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Hive Function Cheat Sheet

Hive Function Meta commands

  • SHOW FUNCTIONS– lists Hive functions and operators
  • DESCRIBE FUNCTION [function name]– displays short description of the function
  • DESCRIBE FUNCTION EXTENDED [function name]– access extended description of the function

Types of Hive Functions

  • UDF– is a function that takes one or more columns from a row as argument and returns a single value or object. Eg: concat(col1, col2)
  • UDTF— takes zero or more inputs and and produces multiple columns or rows of output. Eg: explode()
  • Macros— a function that uses other Hive functions.

How To Develop UDFs

package org.apache.hadoop.hive.contrib.udf.example;

import java.util.Date;
import java.text.SimpleDateFormat;
import org.apache.hadoop.hive.ql.exec.UDF;

@Description(name = "YourUDFName",
    value = "_FUNC_(InputDataType) - using the input datatype X argument, "+
            "returns YYY.",
    extended = "Example:\n"
             + "  > SELECT _FUNC_(InputDataType) FROM tablename;")

public class YourUDFName extends UDF{
..
  public YourUDFName( InputDataType InputValue ){
    ..;
  }

  public String evaluate( InputDataType InputValue ){
    ..;
  }
}

How To Develop UDFs, GenericUDFs, UDAFs, and UDTFs

  • public class YourUDFName extends UDF{
  • public class YourGenericUDFName extends GenericUDF {..}
  • public class YourGenericUDAFName extends AbstractGenericUDAFResolver {..}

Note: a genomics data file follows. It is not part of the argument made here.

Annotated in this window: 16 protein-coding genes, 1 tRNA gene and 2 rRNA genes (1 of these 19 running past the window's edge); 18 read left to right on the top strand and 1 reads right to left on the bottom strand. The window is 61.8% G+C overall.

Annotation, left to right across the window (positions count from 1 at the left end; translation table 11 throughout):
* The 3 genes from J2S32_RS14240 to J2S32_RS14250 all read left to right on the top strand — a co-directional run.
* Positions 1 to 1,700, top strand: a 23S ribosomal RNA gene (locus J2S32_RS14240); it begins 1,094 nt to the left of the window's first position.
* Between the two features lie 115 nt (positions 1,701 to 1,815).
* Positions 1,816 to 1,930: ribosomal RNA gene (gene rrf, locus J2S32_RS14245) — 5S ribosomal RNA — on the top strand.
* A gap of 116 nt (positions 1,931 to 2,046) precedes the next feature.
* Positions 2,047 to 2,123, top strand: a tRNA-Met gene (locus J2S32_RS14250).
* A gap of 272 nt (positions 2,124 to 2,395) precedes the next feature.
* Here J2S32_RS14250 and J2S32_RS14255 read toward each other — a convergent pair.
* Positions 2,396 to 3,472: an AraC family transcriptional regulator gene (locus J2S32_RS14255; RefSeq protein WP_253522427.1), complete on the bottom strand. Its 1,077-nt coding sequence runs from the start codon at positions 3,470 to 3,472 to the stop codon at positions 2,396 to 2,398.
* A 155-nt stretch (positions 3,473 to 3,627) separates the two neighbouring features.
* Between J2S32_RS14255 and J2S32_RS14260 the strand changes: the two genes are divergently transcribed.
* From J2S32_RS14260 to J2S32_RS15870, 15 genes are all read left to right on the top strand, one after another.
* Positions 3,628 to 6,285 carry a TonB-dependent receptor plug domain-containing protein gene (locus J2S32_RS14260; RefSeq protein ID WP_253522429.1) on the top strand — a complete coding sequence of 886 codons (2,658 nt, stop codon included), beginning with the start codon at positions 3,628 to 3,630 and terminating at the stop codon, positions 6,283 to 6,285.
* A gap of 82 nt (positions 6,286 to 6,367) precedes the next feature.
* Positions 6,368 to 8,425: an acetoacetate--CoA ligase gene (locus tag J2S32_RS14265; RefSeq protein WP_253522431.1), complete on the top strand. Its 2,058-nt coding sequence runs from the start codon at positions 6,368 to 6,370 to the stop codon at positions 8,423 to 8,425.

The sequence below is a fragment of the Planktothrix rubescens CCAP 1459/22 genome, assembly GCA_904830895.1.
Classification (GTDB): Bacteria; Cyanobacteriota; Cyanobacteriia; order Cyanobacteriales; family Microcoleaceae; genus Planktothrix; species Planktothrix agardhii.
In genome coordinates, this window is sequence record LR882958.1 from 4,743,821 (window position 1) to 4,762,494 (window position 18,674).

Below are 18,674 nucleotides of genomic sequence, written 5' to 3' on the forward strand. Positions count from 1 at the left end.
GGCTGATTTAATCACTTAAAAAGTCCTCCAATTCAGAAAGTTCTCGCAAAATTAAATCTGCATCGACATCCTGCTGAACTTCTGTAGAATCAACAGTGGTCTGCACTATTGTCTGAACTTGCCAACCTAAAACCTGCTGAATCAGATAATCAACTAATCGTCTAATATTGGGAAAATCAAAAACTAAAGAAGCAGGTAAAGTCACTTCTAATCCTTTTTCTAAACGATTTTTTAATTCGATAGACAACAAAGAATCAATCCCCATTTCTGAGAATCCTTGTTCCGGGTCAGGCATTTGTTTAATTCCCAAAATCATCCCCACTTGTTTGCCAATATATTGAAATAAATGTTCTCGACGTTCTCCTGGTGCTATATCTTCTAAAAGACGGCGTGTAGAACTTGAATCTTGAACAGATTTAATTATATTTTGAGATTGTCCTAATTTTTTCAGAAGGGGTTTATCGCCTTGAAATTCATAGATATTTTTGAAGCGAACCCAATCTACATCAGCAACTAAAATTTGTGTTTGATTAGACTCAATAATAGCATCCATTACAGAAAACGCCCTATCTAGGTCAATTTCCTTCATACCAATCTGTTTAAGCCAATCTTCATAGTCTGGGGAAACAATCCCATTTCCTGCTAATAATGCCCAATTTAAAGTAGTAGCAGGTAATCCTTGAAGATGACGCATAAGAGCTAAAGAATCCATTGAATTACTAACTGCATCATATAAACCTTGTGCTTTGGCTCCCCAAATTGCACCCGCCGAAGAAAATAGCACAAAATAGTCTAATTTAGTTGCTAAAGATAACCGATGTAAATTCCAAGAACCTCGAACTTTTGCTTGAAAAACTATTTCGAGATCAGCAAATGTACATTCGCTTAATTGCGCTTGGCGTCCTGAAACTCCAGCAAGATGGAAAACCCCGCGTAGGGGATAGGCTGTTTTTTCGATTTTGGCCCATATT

• public class YourGenericUDTFName extends GenericUDTF {..}

How To Deploy / Drop UDFs

At start of each session:

ADD JAR /full_path_to_jar/YourUDFName.jar;
    CREATE TEMPORARY FUNCTION YourUDFName AS 'org.apache.hadoop.hive.contrib.udf.example.YourUDFName';

At the end of each session:

DROP TEMPORARY FUNCTION IF EXISTS YourUDFName;

Date Functions

The following built-in date functions are supported in hive:

Return Type Name(Signature) Example
string from_unixtime(bigint unixtime[, string format]) Converts the number of seconds from unix epoch (1970-01-01 00:00:00 UTC) to a string representing the timestamp of that moment in the current system time zone in the format of “1970-01-01 00:00:00”
bigint unix_timestamp() Gets current time stamp using the default time zone.
bigint unix_timestamp(string date) Converts time string in format yyyy-MM-dd HH:mm:ss to Unix time stamp, return 0 if fail: unix_timestamp(‘2009-03-20 11:30:01’) = 1237573801